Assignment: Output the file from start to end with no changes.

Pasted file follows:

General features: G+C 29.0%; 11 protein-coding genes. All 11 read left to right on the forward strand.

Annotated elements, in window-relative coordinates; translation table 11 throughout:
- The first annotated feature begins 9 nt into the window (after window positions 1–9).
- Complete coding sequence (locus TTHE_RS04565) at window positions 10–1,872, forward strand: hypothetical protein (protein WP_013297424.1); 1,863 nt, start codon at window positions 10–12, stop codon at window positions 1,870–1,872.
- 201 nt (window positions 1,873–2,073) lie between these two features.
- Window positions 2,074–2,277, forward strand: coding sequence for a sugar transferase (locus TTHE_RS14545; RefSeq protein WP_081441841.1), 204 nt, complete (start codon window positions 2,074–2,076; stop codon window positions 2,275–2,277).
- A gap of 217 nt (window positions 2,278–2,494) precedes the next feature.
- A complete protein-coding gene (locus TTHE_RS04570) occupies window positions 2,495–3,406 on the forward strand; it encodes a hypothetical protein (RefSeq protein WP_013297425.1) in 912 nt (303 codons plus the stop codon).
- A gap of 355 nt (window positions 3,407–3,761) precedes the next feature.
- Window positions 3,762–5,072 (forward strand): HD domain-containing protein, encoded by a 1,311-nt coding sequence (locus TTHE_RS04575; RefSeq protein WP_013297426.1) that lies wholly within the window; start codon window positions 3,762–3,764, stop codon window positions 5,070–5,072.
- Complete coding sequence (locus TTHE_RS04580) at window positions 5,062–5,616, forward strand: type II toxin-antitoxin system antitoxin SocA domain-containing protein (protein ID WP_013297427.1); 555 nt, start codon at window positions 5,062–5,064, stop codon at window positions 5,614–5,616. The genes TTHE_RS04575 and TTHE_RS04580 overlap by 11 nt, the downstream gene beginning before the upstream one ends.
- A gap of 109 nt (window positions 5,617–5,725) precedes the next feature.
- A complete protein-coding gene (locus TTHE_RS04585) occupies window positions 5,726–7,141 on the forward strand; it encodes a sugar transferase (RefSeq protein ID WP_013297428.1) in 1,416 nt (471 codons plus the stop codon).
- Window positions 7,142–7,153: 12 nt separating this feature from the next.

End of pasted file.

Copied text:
General features: G+C 29.0%; 11 protein-coding genes. All 11 read left to right on the forward strand.

Annotated elements, in window-relative coordinates; translation table 11 throughout:
- The first annotated feature begins 9 nt into the window (after window positions 1–9).
- Complete coding sequence (locus TTHE_RS04565) at window positions 10–1,872, forward strand: hypothetical protein (protein WP_013297424.1); 1,863 nt, start codon at window positions 10–12, stop codon at window positions 1,870–1,872.
- 201 nt (window positions 1,873–2,073) lie between these two features.
- Window positions 2,074–2,277, forward strand: coding sequence for a sugar transferase (locus TTHE_RS14545; RefSeq protein WP_081441841.1), 204 nt, complete (start codon window positions 2,074–2,076; stop codon window positions 2,275–2,277).
- A gap of 217 nt (window positions 2,278–2,494) precedes the next feature.
- A complete protein-coding gene (locus TTHE_RS04570) occupies window positions 2,495–3,406 on the forward strand; it encodes a hypothetical protein (RefSeq protein WP_013297425.1) in 912 nt (303 codons plus the stop codon).
- A gap of 355 nt (window positions 3,407–3,761) precedes the next feature.
- Window positions 3,762–5,072 (forward strand): HD domain-containing protein, encoded by a 1,311-nt coding sequence (locus TTHE_RS04575; RefSeq protein WP_013297426.1) that lies wholly within the window; start codon window positions 3,762–3,764, stop codon window positions 5,070–5,072.
- Complete coding sequence (locus TTHE_RS04580) at window positions 5,062–5,616, forward strand: type II toxin-antitoxin system antitoxin SocA domain-containing protein (protein ID WP_013297427.1); 555 nt, start codon at window positions 5,062–5,064, stop codon at window positions 5,614–5,616. The genes TTHE_RS04575 and TTHE_RS04580 overlap by 11 nt, the downstream gene beginning before the upstream one ends.
- A gap of 109 nt (window positions 5,617–5,725) precedes the next feature.
- A complete protein-coding gene (locus TTHE_RS04585) occupies window positions 5,726–7,141 on the forward strand; it encodes a sugar transferase (RefSeq protein ID WP_013297428.1) in 1,416 nt (471 codons plus the stop codon).
- Window positions 7,142–7,153: 12 nt separating this feature from the next.